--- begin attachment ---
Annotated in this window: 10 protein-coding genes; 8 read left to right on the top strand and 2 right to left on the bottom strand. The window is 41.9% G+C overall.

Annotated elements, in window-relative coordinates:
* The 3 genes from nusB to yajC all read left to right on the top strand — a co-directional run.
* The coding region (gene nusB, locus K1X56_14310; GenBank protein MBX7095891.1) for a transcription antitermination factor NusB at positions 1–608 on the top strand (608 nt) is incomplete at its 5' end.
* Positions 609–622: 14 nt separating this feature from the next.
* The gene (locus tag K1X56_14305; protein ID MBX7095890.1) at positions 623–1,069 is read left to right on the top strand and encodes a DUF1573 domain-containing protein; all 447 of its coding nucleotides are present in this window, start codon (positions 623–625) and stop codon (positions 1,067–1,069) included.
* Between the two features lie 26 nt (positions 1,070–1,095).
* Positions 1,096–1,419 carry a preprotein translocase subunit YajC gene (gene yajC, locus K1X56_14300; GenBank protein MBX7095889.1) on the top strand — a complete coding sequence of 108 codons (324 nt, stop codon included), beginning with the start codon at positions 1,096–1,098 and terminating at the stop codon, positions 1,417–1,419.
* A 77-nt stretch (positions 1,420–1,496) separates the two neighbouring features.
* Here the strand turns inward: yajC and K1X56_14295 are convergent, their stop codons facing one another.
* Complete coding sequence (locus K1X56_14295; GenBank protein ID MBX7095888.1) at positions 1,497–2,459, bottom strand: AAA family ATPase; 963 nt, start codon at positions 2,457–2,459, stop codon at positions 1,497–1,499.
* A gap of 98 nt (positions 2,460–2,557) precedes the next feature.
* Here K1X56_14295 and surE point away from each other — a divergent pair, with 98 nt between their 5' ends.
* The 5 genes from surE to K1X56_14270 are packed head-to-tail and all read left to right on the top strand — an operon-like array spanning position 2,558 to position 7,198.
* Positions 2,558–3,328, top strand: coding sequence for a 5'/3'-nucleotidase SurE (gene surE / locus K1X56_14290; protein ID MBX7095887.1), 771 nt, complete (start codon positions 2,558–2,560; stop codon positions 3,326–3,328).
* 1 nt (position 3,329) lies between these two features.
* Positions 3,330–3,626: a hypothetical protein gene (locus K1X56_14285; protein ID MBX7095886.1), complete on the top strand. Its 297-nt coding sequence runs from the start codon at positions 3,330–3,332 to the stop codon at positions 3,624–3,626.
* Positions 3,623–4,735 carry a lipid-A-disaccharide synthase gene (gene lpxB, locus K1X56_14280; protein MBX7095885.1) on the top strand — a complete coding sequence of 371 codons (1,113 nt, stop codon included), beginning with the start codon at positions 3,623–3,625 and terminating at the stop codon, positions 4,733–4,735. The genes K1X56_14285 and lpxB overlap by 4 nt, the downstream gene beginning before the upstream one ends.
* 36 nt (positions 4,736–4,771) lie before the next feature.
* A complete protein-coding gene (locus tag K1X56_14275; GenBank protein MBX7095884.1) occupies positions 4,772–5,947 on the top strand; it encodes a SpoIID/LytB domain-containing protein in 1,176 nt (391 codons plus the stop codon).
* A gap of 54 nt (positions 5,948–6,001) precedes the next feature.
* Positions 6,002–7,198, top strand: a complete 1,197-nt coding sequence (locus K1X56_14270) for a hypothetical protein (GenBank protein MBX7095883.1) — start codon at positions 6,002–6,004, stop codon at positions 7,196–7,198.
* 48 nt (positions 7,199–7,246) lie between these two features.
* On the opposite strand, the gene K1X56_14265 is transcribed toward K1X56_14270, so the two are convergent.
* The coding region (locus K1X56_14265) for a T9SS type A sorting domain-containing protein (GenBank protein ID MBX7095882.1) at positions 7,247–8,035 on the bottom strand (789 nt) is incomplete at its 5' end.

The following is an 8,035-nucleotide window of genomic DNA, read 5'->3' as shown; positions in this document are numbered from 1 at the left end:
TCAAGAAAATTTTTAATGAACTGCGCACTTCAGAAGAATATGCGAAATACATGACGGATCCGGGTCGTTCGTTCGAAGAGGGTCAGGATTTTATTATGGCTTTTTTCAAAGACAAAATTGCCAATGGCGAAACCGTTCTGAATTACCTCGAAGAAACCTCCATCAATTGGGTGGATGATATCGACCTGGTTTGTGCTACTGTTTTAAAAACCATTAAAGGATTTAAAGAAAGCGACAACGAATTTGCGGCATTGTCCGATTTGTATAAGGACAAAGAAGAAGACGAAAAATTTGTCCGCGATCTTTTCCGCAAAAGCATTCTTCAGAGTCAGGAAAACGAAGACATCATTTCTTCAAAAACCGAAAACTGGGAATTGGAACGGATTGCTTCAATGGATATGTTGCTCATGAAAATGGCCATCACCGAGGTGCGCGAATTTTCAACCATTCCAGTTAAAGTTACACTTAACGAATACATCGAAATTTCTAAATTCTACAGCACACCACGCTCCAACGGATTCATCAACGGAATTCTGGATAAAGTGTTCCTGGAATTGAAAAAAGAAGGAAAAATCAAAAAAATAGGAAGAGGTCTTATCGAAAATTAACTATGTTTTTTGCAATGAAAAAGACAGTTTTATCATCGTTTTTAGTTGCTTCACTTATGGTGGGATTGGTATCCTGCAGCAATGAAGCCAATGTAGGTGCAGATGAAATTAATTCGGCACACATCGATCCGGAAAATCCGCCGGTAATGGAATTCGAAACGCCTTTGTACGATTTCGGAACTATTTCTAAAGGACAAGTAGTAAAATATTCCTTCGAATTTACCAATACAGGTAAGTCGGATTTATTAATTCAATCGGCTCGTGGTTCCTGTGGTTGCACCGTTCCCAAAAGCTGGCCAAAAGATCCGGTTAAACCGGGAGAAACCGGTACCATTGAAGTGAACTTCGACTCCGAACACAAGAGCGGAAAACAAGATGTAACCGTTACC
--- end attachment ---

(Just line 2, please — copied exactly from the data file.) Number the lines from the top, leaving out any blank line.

Annotated elements, in window-relative coordinates: